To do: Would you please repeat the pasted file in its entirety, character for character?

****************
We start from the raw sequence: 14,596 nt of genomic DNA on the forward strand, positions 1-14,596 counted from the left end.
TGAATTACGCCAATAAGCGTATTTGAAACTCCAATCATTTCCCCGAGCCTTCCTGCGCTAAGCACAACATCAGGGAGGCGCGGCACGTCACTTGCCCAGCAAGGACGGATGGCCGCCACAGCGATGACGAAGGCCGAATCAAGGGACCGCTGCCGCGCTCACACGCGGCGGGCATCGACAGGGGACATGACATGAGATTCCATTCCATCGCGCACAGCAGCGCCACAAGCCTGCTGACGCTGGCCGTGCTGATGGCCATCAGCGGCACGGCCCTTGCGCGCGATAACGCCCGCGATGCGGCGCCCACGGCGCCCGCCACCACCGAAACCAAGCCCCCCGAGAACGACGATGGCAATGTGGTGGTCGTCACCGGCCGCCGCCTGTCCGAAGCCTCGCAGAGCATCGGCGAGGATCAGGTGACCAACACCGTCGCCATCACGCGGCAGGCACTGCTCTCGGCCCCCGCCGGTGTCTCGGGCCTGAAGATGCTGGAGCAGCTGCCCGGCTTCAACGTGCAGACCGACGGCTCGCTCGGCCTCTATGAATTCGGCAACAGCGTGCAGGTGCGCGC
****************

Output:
We start from the raw sequence: 14,596 nt of genomic DNA on the forward strand, positions 1-14,596 counted from the left end.
TGAATTACGCCAATAAGCGTATTTGAAACTCCAATCATTTCCCCGAGCCTTCCTGCGCTAAGCACAACATCAGGGAGGCGCGGCACGTCACTTGCCCAGCAAGGACGGATGGCCGCCACAGCGATGACGAAGGCCGAATCAAGGGACCGCTGCCGCGCTCACACGCGGCGGGCATCGACAGGGGACATGACATGAGATTCCATTCCATCGCGCACAGCAGCGCCACAAGCCTGCTGACGCTGGCCGTGCTGATGGCCATCAGCGGCACGGCCCTTGCGCGCGATAACGCCCGCGATGCGGCGCCCACGGCGCCCGCCACCACCGAAACCAAGCCCCCCGAGAACGACGATGGCAATGTGGTGGTCGTCACCGGCCGCCGCCTGTCCGAAGCCTCGCAGAGCATCGGCGAGGATCAGGTGACCAACACCGTCGCCATCACGCGGCAGGCACTGCTCTCGGCCCCCGCCGGTGTCTCGGGCCTGAAGATGCTGGAGCAGCTGCCCGGCTTCAACGTGCAGACCGACGGCTCGCTCGGCCTCTATGAATTCGGCAACAGCGTGCAGGTGCGCGC